Was there any way to know that a dam was about to break and that Ezekiel Kelly was about to implode?
“Yes,” says an ex-girlfriend and a youth advocate, who is helping her process the resulting shooting and carjacking rampage that left three dead, three others injured, and much of Memphis reeling for several hours on Sept. 7 as police tried to capture the shooter.
“Zeek felt like he had no one,” said ex-girlfriend Destine Christian, who met Kelly at Coleman Elementary School in Raleigh when they were in the fifth grade.
They have been romantically linked “on and off” over the years, she said.
“He was close to his mother, but other than that, there was no one. Three years of drugs, loneliness, and depression made him feel unloved, unhelped, unseen.
“I understand why it happened, but it still made me very sad.”
Christian’s voice trailed off into a low, unsteady whisper. She swallowed as tears streaked her face.
Torrey Bates, executive director of For the Kingdom conference center and retreat, said, “Children in Raleigh are raised in a culture of death. …. There was a shootout across from Coleman Elementary School last week, and nobody even called the cops.
“I see young boys 13-14, running out the house with AKs almost as big as they are, jumping into cars. It is a culture of death.”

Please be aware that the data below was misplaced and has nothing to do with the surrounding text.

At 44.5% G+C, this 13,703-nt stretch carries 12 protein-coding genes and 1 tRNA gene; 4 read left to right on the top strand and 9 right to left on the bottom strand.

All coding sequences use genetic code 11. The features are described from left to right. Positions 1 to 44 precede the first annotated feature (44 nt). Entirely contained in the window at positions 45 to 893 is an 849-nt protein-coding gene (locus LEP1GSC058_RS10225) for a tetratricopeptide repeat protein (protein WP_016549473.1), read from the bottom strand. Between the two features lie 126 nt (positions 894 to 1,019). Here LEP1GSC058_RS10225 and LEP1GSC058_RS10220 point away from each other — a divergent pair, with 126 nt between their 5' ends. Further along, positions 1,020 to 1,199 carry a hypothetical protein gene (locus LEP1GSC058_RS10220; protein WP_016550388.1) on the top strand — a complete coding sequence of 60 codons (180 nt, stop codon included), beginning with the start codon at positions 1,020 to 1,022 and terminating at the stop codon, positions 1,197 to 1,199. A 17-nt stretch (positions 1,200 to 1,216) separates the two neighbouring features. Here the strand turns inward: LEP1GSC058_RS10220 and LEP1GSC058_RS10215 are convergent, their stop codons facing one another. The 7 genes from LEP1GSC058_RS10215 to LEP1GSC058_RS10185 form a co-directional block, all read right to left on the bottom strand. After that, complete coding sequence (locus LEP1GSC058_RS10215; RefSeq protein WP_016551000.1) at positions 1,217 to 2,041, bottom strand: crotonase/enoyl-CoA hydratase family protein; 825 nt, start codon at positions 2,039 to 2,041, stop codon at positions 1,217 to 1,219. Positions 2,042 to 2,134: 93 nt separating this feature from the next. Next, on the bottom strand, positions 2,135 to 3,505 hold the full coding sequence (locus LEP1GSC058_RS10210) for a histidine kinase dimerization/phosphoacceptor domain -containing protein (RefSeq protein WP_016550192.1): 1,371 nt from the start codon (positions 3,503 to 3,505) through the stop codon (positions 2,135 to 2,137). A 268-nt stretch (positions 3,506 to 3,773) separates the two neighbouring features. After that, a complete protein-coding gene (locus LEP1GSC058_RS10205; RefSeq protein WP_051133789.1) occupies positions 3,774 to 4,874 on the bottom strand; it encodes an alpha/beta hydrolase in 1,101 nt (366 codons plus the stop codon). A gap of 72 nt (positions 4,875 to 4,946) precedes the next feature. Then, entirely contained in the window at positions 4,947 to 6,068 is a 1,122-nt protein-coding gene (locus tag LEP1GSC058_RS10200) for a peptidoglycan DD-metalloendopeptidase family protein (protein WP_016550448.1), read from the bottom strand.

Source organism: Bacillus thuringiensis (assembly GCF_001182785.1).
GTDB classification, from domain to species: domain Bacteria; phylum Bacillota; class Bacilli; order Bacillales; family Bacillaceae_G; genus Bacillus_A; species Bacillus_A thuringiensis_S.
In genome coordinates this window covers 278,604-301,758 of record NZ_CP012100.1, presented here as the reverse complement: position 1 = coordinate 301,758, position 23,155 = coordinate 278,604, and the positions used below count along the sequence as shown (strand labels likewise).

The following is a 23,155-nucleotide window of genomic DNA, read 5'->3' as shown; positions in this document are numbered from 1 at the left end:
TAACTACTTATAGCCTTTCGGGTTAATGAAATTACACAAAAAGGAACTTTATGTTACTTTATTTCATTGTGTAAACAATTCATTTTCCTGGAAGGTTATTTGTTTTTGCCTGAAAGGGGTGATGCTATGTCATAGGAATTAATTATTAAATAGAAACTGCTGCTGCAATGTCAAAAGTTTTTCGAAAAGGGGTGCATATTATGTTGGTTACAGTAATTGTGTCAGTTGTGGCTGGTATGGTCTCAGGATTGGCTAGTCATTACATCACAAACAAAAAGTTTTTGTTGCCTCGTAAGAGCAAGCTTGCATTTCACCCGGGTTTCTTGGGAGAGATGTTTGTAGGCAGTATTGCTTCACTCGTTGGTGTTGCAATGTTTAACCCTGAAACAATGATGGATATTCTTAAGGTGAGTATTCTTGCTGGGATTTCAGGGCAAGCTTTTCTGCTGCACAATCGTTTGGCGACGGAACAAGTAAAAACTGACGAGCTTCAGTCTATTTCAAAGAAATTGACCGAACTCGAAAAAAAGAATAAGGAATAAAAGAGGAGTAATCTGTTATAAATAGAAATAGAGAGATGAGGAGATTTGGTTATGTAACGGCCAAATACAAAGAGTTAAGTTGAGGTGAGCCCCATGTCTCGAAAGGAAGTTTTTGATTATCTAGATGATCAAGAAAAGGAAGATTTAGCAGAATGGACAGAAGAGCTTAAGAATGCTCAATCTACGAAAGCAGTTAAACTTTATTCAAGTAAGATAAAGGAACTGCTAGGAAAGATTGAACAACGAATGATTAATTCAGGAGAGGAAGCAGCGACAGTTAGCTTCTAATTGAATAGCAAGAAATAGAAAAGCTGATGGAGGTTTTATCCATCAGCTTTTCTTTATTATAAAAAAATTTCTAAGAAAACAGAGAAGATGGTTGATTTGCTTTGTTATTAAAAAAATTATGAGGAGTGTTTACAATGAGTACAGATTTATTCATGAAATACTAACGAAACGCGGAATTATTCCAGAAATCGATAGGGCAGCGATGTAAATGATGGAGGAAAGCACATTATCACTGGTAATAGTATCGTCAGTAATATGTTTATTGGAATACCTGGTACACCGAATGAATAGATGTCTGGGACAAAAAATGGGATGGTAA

Bates slowly shook his head.
“I was shot in December 2019, myself,” said Bates. “I was hit in the face, and there is still a bullet in my neck. A total of 16 bullets struck my vehicle.
“But I have learned how to love Raleigh. I love this community, these children.”
Bates linked Kelly’s actions to four generations of the forgotten.
“Decades ago, Raleigh was a white community,” Bates said. “When they left, a community of renters took their place. Raleigh is a transient, forgotten community – no ownership, impoverished.
“Four generations of the forgotten is what we are seeing. Zeek, who grew up in Raleigh, is in the lineage of the forgotten, raised by one of the forgotten.”
The New Tri-State Defender’s Sept. 10 interview with the pair was an attempt to get at who Kelly is, and why the rampage.
The “unofficial mayor of Raleigh” and newly-elected Shelby County Commissioner Charlie Caswell Jr. suggested a talk with Bates as someone with his finger on the pulse of the community.
Bates described Raleigh as grieving, saddened, and very distraught about what Kelly did.
“The video (posted on Facebook Live showing the suspect shooting a man inside a store in the 4000 block of Jackson Avenue) was sent to my phone, but I didn’t know what I was opening,” said Bates.
“So, when I opened it and saw what was happening in real-time, it just broke me down. It broke me all the way down.”
Because of his advocacy, Bates is known as a “father” to hundreds of youngsters, who participate in daily mentoring programs at For the Kingdom, a 100-acre scenic rustic oasis of cabins and trees, a pond, and acres of stunning greenery in the heart of Raleigh.
“In the summer, it’s a camp retreat and conference center for groups,” said Bates. “But I realized four years ago when I came that we could do so much more to help young people in this community. More than 1,000 children and teens are here each week. They are our children.”
Neither Christian nor Bates handed Kelly a pass for the murder spree. They were simply stating the “reasons why” and the “answers to.”